For Ernest and Patricia Smuga, caring for farm animals isn’t just a job, it is a dream come true.
Wanting to provide a safe haven for abandoned and abused animals “that would otherwise have ended up slaughtered or left to die,” the couple opened Cici Life Farm Sanctuary last year.
Initially starting with eight animals, the non-profit farm in Winlaw, BC, has been inundated with new arrivals and now cares for a whopping 43 lives. Some are owner surrenders and others come from commercial farms or were “rescued from bad circumstances,” says Patricia.
And you know what they say, if you build it they will come. The growing brood includes 14 chickens, two ducks, four dogs, two cows, seven sheep, two lambs, three goats, three hogs, three pot belly pigs, and a horse. It is also a place where anyone can come to connect with animals, learn more about these unique beings and be inspired to “extend their circle of compassion.”
Each animal has a distinct personality. Austin, their horse, instantly bonded with Penelope the pig, and the unlikely best friends spend their days together foraging in the forest, sleeping under trees, and even sharing their meals. Some, like the cows and pot belly pigs, are extremely social and love attention, while the sheep are more cautious and will only come close to those they know well. The animals here, many that would otherwise be destined for a dinner plate, are truly living the dream.
But now the family-run sanctuary has a very big problem. It is appealing to the public for help as it deals with widespread flooding on the three-acre property that has caused thousands of dollars in damage.
As the four feet of snow surrounding their farm in the BC Rockies melted and the mountain creek overflowed, the water streamed into their property – into their barns and other structures that house the animals. The results have been catastrophic. The barns are less than six months old.
“We didn’t realize when we built it in the fall that this would be the exact spot where the flooding would happen and it created a huge stream right through the middle of the barn,” says Patricia.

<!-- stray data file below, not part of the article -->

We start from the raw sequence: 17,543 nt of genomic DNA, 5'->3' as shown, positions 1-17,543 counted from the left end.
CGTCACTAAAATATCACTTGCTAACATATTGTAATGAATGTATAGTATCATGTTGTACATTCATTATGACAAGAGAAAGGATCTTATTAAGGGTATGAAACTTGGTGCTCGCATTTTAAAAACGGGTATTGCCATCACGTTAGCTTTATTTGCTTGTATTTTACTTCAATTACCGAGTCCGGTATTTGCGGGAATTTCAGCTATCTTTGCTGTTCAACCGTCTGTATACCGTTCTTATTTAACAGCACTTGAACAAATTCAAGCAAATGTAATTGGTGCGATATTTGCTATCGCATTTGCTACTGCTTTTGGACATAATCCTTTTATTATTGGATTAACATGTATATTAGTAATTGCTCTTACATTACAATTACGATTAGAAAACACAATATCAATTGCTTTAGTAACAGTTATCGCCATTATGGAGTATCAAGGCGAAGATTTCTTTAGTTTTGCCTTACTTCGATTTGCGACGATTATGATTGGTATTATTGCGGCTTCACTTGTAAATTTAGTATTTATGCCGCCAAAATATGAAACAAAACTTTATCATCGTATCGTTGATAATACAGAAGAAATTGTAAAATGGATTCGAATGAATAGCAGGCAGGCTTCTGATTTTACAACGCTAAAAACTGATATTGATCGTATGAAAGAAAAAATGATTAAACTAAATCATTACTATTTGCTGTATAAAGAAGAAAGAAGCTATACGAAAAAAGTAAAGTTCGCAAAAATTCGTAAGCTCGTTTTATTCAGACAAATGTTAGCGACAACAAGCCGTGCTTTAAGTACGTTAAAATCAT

The meltwaters have made the barn and other enclosures uninhabitable. Taking emergency measures, Patricia and Ernest scrambled to get the brood into drier conditions until they can repair and rebuild. A huge tarp has been erected and some of the animals, including the pot belly pigs, are now under the deck of their house.
The basement of their home, which Patricia describes as a “fixer-upper,” became a house for the two bull calves they rescued in the summer. A few of the pigs and one of the lambs are being housed in the family home as well.
The sanctuary can’t continue in this condition, and the flooding has put its future in jeopardy. It has now turned to crowdfunding to raise the estimated $10,000 it needs to rebuild safe and stable enclosures. The money will be used for materials to build two barns for the larger animals and three enclosures for the pigs that are currently under the porch.
“We desperately and urgently need to rebuild,” says Patricia.
Once the repairs are complete, Patricia and Ernest want to focus on the future of growing the sanctuary. They would love to see it become a huge community centre run by volunteers as a place for animals to have a permanent home where the creatures can connect with people from the region.
“Although this is our personal dream, I believe we all share the same values and love towards animals and towards spreading compassion. Dreams like these can only be built through the love and generosity of a community,” says Patricia.
Click here to learn more about the PetFundr campaign to help Cici Life Farm Sanctuary.
Here’s a look at some of Cici Life’s current residents.